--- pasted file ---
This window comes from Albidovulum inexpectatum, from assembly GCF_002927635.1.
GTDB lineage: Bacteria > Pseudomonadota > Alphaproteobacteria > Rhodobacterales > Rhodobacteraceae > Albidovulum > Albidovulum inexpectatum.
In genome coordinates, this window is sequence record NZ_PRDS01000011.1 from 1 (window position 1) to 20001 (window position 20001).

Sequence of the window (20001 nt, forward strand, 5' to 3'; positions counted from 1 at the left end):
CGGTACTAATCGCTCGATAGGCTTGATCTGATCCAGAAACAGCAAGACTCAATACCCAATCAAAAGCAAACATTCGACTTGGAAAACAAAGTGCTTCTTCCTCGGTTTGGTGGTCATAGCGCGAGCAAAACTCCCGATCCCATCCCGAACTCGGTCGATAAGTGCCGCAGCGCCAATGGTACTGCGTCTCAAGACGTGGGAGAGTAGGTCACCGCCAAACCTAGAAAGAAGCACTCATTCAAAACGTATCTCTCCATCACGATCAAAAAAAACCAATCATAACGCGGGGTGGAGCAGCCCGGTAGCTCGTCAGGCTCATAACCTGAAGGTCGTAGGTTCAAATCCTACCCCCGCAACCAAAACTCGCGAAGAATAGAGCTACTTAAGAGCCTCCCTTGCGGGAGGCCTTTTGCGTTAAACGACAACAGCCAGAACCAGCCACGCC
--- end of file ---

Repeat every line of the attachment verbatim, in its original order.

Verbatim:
This window comes from Albidovulum inexpectatum, from assembly GCF_002927635.1.
GTDB lineage: Bacteria > Pseudomonadota > Alphaproteobacteria > Rhodobacterales > Rhodobacteraceae > Albidovulum > Albidovulum inexpectatum.
In genome coordinates, this window is sequence record NZ_PRDS01000011.1 from 1 (window position 1) to 20001 (window position 20001).

Sequence of the window (20001 nt, forward strand, 5' to 3'; positions counted from 1 at the left end):
CGGTACTAATCGCTCGATAGGCTTGATCTGATCCAGAAACAGCAAGACTCAATACCCAATCAAAAGCAAACATTCGACTTGGAAAACAAAGTGCTTCTTCCTCGGTTTGGTGGTCATAGCGCGAGCAAAACTCCCGATCCCATCCCGAACTCGGTCGATAAGTGCCGCAGCGCCAATGGTACTGCGTCTCAAGACGTGGGAGAGTAGGTCACCGCCAAACCTAGAAAGAAGCACTCATTCAAAACGTATCTCTCCATCACGATCAAAAAAAACCAATCATAACGCGGGGTGGAGCAGCCCGGTAGCTCGTCAGGCTCATAACCTGAAGGTCGTAGGTTCAAATCCTACCCCCGCAACCAAAACTCGCGAAGAATAGAGCTACTTAAGAGCCTCCCTTGCGGGAGGCCTTTTGCGTTAAACGACAACAGCCAGAACCAGCCACGCC